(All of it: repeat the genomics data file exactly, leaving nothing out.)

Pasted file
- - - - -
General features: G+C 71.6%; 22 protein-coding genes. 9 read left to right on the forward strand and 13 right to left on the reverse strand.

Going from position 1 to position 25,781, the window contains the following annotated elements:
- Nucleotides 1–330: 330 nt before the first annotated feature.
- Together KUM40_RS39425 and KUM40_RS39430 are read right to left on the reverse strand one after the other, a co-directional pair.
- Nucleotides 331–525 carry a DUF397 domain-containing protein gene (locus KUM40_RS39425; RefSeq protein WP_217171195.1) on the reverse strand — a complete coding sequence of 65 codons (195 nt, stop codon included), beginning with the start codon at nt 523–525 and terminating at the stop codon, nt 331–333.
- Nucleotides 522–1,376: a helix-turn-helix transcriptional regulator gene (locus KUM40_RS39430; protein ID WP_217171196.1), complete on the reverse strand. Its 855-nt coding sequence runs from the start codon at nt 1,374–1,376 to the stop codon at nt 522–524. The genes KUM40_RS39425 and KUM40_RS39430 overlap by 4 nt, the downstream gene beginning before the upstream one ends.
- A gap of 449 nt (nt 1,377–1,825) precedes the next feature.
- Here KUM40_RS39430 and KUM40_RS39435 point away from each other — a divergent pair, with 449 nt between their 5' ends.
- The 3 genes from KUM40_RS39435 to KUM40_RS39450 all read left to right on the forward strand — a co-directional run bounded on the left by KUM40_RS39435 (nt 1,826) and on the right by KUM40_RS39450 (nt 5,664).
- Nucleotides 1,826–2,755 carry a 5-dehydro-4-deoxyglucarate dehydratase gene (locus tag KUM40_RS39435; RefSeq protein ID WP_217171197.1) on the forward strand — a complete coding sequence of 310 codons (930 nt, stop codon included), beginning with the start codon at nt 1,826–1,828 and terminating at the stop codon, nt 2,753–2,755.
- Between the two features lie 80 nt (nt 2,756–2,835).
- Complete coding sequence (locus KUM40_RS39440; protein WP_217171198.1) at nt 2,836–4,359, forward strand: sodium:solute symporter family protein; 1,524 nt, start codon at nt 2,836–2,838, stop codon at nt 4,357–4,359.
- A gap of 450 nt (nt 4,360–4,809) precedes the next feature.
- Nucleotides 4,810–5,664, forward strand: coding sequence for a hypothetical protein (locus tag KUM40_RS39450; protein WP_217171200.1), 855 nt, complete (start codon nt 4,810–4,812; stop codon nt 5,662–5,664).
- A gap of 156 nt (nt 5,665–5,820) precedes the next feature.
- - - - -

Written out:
General features: G+C 71.6%; 22 protein-coding genes. 9 read left to right on the forward strand and 13 right to left on the reverse strand.

Going from position 1 to position 25,781, the window contains the following annotated elements:
- Nucleotides 1–330: 330 nt before the first annotated feature.
- Together KUM40_RS39425 and KUM40_RS39430 are read right to left on the reverse strand one after the other, a co-directional pair.
- Nucleotides 331–525 carry a DUF397 domain-containing protein gene (locus KUM40_RS39425; RefSeq protein WP_217171195.1) on the reverse strand — a complete coding sequence of 65 codons (195 nt, stop codon included), beginning with the start codon at nt 523–525 and terminating at the stop codon, nt 331–333.
- Nucleotides 522–1,376: a helix-turn-helix transcriptional regulator gene (locus KUM40_RS39430; protein ID WP_217171196.1), complete on the reverse strand. Its 855-nt coding sequence runs from the start codon at nt 1,374–1,376 to the stop codon at nt 522–524. The genes KUM40_RS39425 and KUM40_RS39430 overlap by 4 nt, the downstream gene beginning before the upstream one ends.
- A gap of 449 nt (nt 1,377–1,825) precedes the next feature.
- Here KUM40_RS39430 and KUM40_RS39435 point away from each other — a divergent pair, with 449 nt between their 5' ends.
- The 3 genes from KUM40_RS39435 to KUM40_RS39450 all read left to right on the forward strand — a co-directional run bounded on the left by KUM40_RS39435 (nt 1,826) and on the right by KUM40_RS39450 (nt 5,664).
- Nucleotides 1,826–2,755 carry a 5-dehydro-4-deoxyglucarate dehydratase gene (locus tag KUM40_RS39435; RefSeq protein ID WP_217171197.1) on the forward strand — a complete coding sequence of 310 codons (930 nt, stop codon included), beginning with the start codon at nt 1,826–1,828 and terminating at the stop codon, nt 2,753–2,755.
- Between the two features lie 80 nt (nt 2,756–2,835).
- Complete coding sequence (locus KUM40_RS39440; protein WP_217171198.1) at nt 2,836–4,359, forward strand: sodium:solute symporter family protein; 1,524 nt, start codon at nt 2,836–2,838, stop codon at nt 4,357–4,359.
- A gap of 450 nt (nt 4,360–4,809) precedes the next feature.
- Nucleotides 4,810–5,664, forward strand: coding sequence for a hypothetical protein (locus tag KUM40_RS39450; protein WP_217171200.1), 855 nt, complete (start codon nt 4,810–4,812; stop codon nt 5,662–5,664).
- A gap of 156 nt (nt 5,665–5,820) precedes the next feature.